N.M. Tech professor Paul Krehbiel honored
The American Geophysical Union, or AGU, has announced its 2013 Fellows inductees. Included among this year’s honorees is New Mexico Tech professor Dr. Paul Krehbiel, physics professor and co-developer of the Lightning Mapping Array.
This honor is given to individual AGU members who have made exceptional scientific contributions and attained acknowledged eminence in the fields of earth and space science. AGU’s Fellows program was established in 1962. This designation is conferred upon not more than 0.1 per cent of all AGU members in any given year.
Established in 1919, the AGU is an international nonprofit scientific association with more than 61,000 members.
This year, 62 individuals have been elected as 2013 Fellows. Krehbiel is the only inductee from New Mexico. They will be recognized at the 2013 AGU Fall Meeting, which will take place in San Francisco this December.
“This is not an honor in isolation,” he said. “I’ve had a lot of help from all the mentors, colleagues and students I’ve worked with through the years.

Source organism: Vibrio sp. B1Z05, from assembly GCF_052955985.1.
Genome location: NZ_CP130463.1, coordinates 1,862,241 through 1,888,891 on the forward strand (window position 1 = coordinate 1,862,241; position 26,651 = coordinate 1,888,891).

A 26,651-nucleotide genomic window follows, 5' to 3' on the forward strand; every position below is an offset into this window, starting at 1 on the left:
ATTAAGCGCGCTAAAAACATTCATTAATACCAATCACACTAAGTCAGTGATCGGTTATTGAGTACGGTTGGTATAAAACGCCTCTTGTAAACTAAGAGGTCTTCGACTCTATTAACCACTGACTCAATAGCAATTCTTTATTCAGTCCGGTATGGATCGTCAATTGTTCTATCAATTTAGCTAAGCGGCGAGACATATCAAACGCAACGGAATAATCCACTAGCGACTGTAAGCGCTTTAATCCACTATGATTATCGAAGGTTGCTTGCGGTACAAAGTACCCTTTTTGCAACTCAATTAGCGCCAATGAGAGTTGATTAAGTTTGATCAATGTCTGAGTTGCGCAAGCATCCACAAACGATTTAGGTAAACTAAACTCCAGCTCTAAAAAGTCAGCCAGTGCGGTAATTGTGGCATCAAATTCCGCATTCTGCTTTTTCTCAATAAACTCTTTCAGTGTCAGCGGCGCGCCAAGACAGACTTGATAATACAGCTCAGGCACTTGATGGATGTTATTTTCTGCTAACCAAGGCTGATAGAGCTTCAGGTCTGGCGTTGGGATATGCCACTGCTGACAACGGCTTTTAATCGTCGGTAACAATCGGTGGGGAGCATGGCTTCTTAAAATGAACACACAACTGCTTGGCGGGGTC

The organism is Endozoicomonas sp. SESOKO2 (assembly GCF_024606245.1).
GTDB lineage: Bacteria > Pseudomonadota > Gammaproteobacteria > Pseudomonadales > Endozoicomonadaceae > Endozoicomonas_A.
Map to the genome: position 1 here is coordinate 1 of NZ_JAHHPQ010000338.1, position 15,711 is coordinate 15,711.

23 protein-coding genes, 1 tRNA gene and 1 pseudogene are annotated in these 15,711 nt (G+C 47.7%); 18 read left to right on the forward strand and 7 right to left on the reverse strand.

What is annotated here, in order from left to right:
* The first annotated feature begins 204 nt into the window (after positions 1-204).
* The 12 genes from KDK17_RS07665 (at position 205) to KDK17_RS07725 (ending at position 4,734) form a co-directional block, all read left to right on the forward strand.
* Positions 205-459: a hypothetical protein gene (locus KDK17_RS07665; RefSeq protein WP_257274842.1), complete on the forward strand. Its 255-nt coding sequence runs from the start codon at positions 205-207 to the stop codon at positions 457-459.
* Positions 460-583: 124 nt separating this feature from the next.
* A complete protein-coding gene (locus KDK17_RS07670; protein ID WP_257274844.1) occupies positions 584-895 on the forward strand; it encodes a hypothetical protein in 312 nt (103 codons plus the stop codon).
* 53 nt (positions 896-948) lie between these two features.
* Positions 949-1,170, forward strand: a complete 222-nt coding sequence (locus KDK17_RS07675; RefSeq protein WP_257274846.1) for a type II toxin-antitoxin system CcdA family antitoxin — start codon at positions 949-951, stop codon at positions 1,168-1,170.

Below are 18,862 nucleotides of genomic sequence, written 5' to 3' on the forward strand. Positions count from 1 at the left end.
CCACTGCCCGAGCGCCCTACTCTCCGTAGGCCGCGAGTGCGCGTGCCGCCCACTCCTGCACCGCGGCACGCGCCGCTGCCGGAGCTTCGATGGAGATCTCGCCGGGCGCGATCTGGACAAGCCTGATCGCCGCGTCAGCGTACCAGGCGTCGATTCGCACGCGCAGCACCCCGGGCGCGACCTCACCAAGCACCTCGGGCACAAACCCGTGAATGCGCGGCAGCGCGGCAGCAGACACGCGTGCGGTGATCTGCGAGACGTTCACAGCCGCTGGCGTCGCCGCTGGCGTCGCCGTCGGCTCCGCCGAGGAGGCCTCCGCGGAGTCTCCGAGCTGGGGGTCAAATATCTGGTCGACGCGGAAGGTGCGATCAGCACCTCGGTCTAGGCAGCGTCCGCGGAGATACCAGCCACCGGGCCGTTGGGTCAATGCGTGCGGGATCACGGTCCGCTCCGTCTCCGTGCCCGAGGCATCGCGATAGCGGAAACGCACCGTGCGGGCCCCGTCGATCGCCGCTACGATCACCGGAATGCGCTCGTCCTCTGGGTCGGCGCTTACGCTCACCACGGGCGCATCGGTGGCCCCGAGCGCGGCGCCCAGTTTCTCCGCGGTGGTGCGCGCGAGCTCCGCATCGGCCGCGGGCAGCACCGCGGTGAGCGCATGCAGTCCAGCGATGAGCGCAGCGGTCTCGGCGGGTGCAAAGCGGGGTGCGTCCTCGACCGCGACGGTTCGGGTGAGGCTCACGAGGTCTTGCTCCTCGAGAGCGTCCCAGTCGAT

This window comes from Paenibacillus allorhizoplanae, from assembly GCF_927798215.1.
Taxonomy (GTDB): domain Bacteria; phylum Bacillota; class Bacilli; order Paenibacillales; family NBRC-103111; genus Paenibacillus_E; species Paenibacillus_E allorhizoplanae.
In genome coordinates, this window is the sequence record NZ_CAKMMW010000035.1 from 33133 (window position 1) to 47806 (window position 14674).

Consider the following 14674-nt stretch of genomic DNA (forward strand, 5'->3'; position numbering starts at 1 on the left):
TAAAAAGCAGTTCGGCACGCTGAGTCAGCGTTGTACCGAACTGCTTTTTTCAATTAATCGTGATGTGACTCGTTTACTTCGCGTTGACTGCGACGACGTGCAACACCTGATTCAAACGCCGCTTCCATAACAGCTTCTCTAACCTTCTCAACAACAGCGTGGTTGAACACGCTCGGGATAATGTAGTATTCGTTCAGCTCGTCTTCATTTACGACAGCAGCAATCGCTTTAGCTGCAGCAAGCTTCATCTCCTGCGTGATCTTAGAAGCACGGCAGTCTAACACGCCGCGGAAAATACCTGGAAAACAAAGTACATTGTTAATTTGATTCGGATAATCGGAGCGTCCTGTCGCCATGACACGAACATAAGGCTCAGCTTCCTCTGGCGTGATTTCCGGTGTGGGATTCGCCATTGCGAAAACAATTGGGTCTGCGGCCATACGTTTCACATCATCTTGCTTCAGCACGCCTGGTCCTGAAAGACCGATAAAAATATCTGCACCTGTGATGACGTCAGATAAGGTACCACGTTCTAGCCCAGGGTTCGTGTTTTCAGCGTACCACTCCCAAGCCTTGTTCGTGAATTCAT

“One of our big successes has been the Lightning Mapping Array. It has taken off in a big way in the last 15 years or so.”
His work maps lightning activity inside storms using radio frequency measurements.
“Mapping lightning is highly useful in determining when a storm is intensifying,” he said. “Lightning is a symptom that the storm is becoming more severe.”
Lightning mapping complements radar in nowcasting real-time weather forecasts that allow meteorologists to warn the public of severe storm hazards as they develop.
“We often see signatures in lightning data of tornadoes,” he said.
Krehbiel feels honored to have received the Fellows award, but he isn’t looking forward to the ceremony.
“It’s a definite honor,” he said. “There will be a ceremony, and I will have to wear a tuxedo. Never have worn a tuxedo in my life.”
Krehbiel come to New Mexico Tech in 1966 to work with physicist Marx Brook. He left for further graduate studies at University of Manchester in England, and was awarded a Ph.D. In 1981, he returned to New Mexico Tech as a research physicist. Krehbiel joined the faculty in 1985.